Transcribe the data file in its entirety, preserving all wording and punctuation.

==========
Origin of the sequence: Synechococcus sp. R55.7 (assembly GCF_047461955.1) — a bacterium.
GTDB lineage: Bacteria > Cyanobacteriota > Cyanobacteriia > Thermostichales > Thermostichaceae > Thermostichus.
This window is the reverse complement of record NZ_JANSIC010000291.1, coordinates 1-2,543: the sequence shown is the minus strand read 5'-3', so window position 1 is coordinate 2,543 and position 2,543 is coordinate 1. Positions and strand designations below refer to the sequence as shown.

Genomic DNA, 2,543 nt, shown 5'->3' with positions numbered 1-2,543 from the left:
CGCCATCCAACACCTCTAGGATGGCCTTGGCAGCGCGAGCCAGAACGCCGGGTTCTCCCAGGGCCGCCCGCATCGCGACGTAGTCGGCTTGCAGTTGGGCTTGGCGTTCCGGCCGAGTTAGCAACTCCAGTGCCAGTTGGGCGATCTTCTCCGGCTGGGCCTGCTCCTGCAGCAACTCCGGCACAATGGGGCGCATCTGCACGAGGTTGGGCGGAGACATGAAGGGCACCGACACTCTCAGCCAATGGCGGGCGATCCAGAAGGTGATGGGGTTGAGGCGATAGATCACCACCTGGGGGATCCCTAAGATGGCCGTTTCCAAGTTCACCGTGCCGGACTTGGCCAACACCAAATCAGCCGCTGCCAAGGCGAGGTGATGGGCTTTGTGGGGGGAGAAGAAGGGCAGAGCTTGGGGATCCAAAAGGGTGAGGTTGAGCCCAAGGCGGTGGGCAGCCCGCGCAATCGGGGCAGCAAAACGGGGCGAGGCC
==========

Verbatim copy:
Origin of the sequence: Synechococcus sp. R55.7 (assembly GCF_047461955.1) — a bacterium.
GTDB lineage: Bacteria > Cyanobacteriota > Cyanobacteriia > Thermostichales > Thermostichaceae > Thermostichus.
This window is the reverse complement of record NZ_JANSIC010000291.1, coordinates 1-2,543: the sequence shown is the minus strand read 5'-3', so window position 1 is coordinate 2,543 and position 2,543 is coordinate 1. Positions and strand designations below refer to the sequence as shown.

Genomic DNA, 2,543 nt, shown 5'->3' with positions numbered 1-2,543 from the left:
CGCCATCCAACACCTCTAGGATGGCCTTGGCAGCGCGAGCCAGAACGCCGGGTTCTCCCAGGGCCGCCCGCATCGCGACGTAGTCGGCTTGCAGTTGGGCTTGGCGTTCCGGCCGAGTTAGCAACTCCAGTGCCAGTTGGGCGATCTTCTCCGGCTGGGCCTGCTCCTGCAGCAACTCCGGCACAATGGGGCGCATCTGCACGAGGTTGGGCGGAGACATGAAGGGCACCGACACTCTCAGCCAATGGCGGGCGATCCAGAAGGTGATGGGGTTGAGGCGATAGATCACCACCTGGGGGATCCCTAAGATGGCCGTTTCCAAGTTCACCGTGCCGGACTTGGCCAACACCAAATCAGCCGCTGCCAAGGCGAGGTGATGGGCTTTGTGGGGGGAGAAGAAGGGCAGAGCTTGGGGATCCAAAAGGGTGAGGTTGAGCCCAAGGCGGTGGGCAGCCCGCGCAATCGGGGCAGCAAAACGGGGCGAGGCC